How Charlotte Flies

Today at the creek I saw something I have wanted to see since I was seven years old and saw the movie Charlotte’s Web.

I saw a baby spider fly.

I was standing at the top of the meadow. It is a steep grassy hill that leads down to my beloved Big Leaf Maple – the one with 23 trunks, which stands just above the path, which runs next to Longfellow Creek… At the time, I was actually watching the tree swallows, who have returned just in time to announce summer, as they do every year. They are arrows on the wind. You can tell by the way they bend their sharp wings how much they love speed. They are looking for every flying speck of protein, every body in the air.

I was standing, watching them orbit the 90 foot Cottonwood trees, which have finally finished their seedy snowing, and then somebody caught my sight, some body in the air. I looked right and I saw the tiniest green basket. It could've been one of the small tree flowers, blown loose from it’s cluster… but there was something about the way it rode heavily in the breeze that made me turn and follow it. It was falling, drifting ever closer to the grass, and I moved my hand under it and it landed in my palm and the tiny green spider that it was unfurled itself from its web balloon and ran across my hand and jumped off, flying down on the thread of its own making, which I attached to the tree branch in front of me just as it hit the ground again.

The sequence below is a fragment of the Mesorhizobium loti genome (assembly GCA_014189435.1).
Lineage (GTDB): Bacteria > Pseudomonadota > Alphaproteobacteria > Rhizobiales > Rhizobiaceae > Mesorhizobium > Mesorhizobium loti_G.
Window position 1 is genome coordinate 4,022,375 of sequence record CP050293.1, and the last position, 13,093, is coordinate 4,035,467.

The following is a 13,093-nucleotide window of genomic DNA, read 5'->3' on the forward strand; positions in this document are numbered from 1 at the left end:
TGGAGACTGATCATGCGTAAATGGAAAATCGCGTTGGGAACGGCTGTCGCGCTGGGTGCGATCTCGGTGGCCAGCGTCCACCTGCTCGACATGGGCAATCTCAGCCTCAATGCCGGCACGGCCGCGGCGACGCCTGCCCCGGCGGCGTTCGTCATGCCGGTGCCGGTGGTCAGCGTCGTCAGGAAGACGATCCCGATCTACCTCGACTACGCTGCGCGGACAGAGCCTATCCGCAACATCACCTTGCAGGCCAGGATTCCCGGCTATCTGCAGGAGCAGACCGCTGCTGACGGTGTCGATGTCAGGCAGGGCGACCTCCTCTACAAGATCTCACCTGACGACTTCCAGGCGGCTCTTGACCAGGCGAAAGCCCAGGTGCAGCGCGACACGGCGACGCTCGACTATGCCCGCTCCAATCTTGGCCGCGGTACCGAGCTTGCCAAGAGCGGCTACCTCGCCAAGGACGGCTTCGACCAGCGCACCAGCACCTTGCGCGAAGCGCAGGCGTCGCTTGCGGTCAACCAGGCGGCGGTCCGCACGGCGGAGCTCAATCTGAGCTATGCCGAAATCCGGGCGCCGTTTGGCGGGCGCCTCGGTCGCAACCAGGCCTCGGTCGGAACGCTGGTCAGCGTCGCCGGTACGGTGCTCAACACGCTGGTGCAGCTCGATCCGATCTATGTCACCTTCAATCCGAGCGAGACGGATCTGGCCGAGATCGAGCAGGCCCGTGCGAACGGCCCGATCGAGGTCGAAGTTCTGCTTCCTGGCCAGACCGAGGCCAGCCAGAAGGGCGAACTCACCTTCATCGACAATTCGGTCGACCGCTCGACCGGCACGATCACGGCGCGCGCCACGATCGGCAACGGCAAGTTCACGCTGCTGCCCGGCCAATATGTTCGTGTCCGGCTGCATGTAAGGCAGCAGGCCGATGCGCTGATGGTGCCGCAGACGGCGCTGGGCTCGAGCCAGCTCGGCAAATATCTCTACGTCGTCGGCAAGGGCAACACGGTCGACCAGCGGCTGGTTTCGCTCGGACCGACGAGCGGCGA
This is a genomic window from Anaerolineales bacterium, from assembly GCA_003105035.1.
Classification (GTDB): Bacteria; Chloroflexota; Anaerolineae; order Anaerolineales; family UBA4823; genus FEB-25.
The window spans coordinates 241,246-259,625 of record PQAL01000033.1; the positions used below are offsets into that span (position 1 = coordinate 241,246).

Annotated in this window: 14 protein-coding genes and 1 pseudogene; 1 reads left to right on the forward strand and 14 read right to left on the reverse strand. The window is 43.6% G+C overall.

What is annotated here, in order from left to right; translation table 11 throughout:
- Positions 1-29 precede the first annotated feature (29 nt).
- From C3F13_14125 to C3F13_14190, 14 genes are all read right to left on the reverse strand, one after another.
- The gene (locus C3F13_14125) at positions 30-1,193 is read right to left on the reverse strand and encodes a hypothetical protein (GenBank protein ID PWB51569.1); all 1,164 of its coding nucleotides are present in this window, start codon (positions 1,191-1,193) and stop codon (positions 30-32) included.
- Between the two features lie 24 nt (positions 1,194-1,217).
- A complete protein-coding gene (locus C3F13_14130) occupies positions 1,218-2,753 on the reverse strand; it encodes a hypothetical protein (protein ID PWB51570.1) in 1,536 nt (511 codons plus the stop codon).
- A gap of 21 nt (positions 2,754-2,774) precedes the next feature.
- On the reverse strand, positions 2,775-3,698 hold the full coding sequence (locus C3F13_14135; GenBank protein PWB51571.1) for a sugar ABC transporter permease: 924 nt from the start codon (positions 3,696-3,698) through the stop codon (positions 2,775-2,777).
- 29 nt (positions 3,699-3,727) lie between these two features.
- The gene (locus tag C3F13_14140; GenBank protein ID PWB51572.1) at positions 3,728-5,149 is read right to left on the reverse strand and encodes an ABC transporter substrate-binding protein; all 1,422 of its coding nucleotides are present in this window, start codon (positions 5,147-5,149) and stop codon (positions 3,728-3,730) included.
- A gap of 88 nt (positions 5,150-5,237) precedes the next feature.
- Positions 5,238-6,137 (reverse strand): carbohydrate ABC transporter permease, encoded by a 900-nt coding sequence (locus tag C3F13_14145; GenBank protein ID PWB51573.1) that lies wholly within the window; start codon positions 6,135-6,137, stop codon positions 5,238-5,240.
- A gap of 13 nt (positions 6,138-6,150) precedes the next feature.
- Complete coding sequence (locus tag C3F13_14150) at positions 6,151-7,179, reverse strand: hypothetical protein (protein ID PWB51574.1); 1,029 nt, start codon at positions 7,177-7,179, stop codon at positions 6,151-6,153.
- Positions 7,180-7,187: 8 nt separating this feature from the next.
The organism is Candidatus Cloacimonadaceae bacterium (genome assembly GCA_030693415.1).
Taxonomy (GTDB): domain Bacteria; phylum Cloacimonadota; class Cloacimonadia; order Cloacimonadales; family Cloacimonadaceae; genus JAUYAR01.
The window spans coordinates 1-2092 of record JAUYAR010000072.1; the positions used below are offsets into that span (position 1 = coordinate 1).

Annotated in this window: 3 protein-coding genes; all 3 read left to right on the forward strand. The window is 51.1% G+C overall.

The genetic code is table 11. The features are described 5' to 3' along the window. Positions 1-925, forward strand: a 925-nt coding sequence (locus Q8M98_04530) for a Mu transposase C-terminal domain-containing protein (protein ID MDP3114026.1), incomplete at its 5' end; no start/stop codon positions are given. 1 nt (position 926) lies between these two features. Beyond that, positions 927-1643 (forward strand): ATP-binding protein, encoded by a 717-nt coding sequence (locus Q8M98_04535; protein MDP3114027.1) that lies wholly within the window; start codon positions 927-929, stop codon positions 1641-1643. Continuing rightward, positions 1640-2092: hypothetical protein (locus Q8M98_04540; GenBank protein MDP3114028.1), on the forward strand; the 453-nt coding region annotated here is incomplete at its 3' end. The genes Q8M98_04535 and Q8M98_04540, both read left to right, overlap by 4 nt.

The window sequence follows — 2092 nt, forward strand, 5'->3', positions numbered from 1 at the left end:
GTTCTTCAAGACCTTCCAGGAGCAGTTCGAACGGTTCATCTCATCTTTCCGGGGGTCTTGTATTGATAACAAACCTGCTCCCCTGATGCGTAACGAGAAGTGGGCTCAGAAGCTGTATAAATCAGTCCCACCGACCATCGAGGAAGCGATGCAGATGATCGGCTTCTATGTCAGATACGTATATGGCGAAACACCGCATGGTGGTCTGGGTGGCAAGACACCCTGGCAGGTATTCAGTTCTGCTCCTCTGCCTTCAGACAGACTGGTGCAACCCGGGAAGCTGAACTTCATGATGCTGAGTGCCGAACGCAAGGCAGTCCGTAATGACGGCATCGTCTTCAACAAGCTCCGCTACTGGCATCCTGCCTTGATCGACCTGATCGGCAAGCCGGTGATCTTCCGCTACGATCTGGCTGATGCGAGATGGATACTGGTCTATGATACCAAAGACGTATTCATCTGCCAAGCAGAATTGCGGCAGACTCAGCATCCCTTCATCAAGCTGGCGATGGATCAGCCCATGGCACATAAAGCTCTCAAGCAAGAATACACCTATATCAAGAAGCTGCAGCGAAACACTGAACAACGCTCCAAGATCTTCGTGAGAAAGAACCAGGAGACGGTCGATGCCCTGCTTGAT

I don't know if I did it any good. I don't know if I did it any harm. I hope I didn't come between it and its fate, whatever large or small thing that is. I could only imagine the height that it launched from... the giant climb that its mother made, maybe to the top of one of those cottonwood trees, which are even now circled by the violent and hungry swallows. I turned to look up.

How tiring that must've been for that mama spider. How worthy of her life.

Last week my son turned eight years old.

I wasn't there. He was a on his first school camping trip. A two-night camping trip, I might add. I pride myself on being brave. Yes, pride. I know that is a dangerous word, that it goeth before the fall, blah, blah, blah. I think this is horseshit and that healthy pride is a human birthright and that we are told too often to be small, or not aspire to be large, or to stay closer to the ground and shut up about the thrill of the climb…

Anyway. I pride myself on being brave, or at least trying. 

But that morning as I said goodbye, I was struggling. Forest had never been apart from his dad and me for two nights, never in a strange place at all. And for fuck’s sake, not with 120 other kids in the dark woods surrounded by bears and cougars and... 

Well. You see how a mother’s mind can go on.  

But at the exact same time that I felt that frisson of fear crawl up the back of my neck, I was so sure he could do it, this boy of mine. He loves wild places, he is so full of electric life: Stories and lightning, roots and deep wells. I felt proud and terrified and sure of him all at the same time and so there, in the Earth Hall, as I watched him join the swarm of kids carrying their duffels and pillows and sleeping bags, as I watched him hand his booster seat to the dad driving him to Camp River Ranch, I tried to show him that face, the one that is brave and proud, even as I felt like in truth I was that mama spider, up at the top of a tree, panting with vertigo, blown by terror as I kissed his head and whispered to him on the inside, You can do it. You can fly.